I came across a very interesting article in the New York Times this week, that explores the fight to save Catalan in Alghero (a beautiful city north of Sardinia). What struck me when reading the article was what Sara Alivesi (a journalist for the only online newspaper in Catalan) said that, “You can organize conferences, publish books and do many other things, but speaking is the only thing that really keeps a language alive”. It makes sense. Of course it does. Speaking is the only way to transmit the language (any language) to the next generation as we know from the language maintenance literature. So if we expect young children to know nouns for everything, we must ensure that we teach them well and use these words when speaking to them. These things need time and consciousness at a certain level and in the situation where the language is in competition with another stronger one, well the parents have to work harder.

Parents reading with their children is a great way of helping them learn words and reinforce meanings, both direct and indirect. Yes, Arabic is in a uniquely difficult situation but with careful planning and a conscious drive and motivation from parents it cannot only survive but thrive alongside English.

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References 

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4 thoughts on “Don’t blame the child who doesn’t know “owl” in Arabic!

  1. Wow! I totally agree. I’m gonna do this with my kids now, I always feel deflated like how will my kids know my language? But now i see maybe I can try to work hard for them, because my language is important to me, it’s my life and culture. I speak a minority language from India and I want my children to master this language. We have some books in my language so I am a gonna buy some books of them. thank very much this is nice, I told my husband about it he will help me now even though his language is Danish. Thank you.

    • Hi Madiha, thank you for your comment. What you are saying is true for many parents wishing to raise their children bilingually. I am glad the post helped in some way, good luck and I hope to hear more about your progress soon.

  2. Hello Fatma, this is wonderfully relevant especially for me raising our son in Bahrain. I find it a challenge to ensure he learns my native French but also his father’s Bahraini Arabic. I have no issues with the Arabic side because of his grandmother and uncles, aunts etc..and my maid is an Arabic speaker (a very good one). My struggle is with French, I realised that I cannot be lazy as such and have tried many times to help him learn the language. I now know that as a parent I need to work hard to teach him my language. I mean he understands it but I find it frustrating if he cannot speak to my mother, he is only 4 but still. He speaks good Arabic to his father. So I got French books, CDs and I have been for the last 6 months just speaking to him in French. He is only now beginning to express himself in some French, this made me happy. But your thing that you have written here have made me agree and say yes it is up to us as the parents to teach the children. I think it will be easier for those Arab families since because their language is Arabic so a little effort and they can do it. Thank you, sorry for the long comment.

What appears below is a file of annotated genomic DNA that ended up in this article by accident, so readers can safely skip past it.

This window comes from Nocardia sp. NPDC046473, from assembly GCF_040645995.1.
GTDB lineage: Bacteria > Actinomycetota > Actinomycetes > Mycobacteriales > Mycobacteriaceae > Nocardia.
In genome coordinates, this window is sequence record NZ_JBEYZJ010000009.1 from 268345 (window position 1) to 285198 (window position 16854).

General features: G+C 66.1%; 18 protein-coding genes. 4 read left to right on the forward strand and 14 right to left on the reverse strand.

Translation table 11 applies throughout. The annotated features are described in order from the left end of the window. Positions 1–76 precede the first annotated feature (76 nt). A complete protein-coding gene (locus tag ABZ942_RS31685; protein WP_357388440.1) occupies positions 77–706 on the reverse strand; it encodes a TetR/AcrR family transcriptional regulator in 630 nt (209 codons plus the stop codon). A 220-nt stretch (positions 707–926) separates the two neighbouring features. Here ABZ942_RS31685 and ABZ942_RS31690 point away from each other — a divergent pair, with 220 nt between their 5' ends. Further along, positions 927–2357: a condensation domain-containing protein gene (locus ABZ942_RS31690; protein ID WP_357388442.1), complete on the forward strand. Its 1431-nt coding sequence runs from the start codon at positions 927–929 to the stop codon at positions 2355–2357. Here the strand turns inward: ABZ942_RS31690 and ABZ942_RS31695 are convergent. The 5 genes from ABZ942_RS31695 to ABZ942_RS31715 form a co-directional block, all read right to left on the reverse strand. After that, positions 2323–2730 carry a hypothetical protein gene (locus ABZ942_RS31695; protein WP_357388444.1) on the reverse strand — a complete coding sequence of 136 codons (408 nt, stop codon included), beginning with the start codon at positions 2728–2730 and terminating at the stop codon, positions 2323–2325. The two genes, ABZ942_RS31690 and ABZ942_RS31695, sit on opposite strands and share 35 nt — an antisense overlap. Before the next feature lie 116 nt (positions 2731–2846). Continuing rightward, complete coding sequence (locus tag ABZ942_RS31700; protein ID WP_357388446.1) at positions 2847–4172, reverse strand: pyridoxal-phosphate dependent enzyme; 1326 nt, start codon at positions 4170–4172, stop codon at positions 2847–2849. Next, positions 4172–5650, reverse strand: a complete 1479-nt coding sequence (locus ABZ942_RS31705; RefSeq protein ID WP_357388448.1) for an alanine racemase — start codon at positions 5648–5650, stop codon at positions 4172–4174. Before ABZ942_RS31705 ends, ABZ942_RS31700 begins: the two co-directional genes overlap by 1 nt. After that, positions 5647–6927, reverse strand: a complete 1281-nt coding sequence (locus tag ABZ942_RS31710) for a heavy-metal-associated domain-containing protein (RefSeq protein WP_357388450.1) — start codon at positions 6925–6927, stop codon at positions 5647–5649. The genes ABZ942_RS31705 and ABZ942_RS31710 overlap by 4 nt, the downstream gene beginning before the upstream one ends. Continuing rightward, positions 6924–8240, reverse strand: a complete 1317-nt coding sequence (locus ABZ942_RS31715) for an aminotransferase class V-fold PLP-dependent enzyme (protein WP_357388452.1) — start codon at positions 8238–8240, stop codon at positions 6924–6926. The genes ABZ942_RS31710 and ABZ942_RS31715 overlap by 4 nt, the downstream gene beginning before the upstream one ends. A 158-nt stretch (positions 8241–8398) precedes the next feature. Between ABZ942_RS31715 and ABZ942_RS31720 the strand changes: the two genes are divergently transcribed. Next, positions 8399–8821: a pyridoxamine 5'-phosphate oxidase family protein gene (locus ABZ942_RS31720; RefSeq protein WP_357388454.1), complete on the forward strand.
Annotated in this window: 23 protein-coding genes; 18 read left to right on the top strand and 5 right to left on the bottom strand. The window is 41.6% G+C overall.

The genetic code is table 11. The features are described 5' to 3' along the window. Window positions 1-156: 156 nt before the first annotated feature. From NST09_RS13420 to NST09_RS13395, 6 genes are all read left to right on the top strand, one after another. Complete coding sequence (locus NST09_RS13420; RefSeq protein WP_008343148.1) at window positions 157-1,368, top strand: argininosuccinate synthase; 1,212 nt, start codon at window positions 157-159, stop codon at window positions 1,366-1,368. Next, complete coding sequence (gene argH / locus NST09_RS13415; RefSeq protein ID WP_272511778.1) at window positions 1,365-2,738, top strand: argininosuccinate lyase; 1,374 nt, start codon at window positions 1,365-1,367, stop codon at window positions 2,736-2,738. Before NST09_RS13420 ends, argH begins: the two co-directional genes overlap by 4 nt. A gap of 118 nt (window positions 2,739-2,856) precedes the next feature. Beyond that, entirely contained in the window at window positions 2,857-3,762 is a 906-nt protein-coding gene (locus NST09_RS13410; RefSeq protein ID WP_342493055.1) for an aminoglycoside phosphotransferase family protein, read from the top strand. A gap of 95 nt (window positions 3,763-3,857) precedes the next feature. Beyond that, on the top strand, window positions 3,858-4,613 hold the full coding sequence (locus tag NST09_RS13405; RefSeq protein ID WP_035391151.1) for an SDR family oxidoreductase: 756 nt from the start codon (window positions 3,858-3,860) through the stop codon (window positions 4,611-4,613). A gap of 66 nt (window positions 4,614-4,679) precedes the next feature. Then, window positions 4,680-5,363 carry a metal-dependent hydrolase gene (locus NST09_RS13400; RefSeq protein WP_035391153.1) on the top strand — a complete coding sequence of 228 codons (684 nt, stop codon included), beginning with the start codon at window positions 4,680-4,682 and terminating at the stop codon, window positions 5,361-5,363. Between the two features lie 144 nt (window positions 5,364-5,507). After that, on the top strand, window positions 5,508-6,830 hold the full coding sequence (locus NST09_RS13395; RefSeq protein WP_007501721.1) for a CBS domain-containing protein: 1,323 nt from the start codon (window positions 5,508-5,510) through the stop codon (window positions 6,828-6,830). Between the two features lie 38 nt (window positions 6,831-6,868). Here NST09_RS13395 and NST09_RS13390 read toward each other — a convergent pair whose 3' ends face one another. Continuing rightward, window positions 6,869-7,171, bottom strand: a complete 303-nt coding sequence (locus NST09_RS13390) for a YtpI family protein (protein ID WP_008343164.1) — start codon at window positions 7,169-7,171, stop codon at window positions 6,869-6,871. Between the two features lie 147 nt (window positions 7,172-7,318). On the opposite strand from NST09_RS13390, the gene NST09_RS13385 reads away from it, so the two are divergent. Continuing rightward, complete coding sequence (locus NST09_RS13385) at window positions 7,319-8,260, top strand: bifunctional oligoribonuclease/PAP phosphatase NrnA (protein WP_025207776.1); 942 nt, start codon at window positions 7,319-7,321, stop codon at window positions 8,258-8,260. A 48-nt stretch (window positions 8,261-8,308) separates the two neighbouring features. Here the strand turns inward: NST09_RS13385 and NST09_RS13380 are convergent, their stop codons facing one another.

• Hi Simone, thank you for your comment and for reading the post! The description of your language situation is one found in many multilingual families/couples. I am really excited to hear that your efforts are paying off, there is so much research these days that says a child needs a parent/caregiver to help them learn language. CDs, TV shows or technology for that matter are not substitutes. It is up to the parents and they can help as much as possible. Of course, there will be some children who will not become excellently proficient (personality and other differences) but on the whole parents’ efforts (especially in the early years up to 10 years old) usually pay off. Thank you for sharing your experience here, it makes what I write worthwhile because I know there are people out there who will benefit. Languages are too beautiful and too perfect a human characteristic to lose. Well done to you and all those parents out there working hard to transmit their languages to the next generation.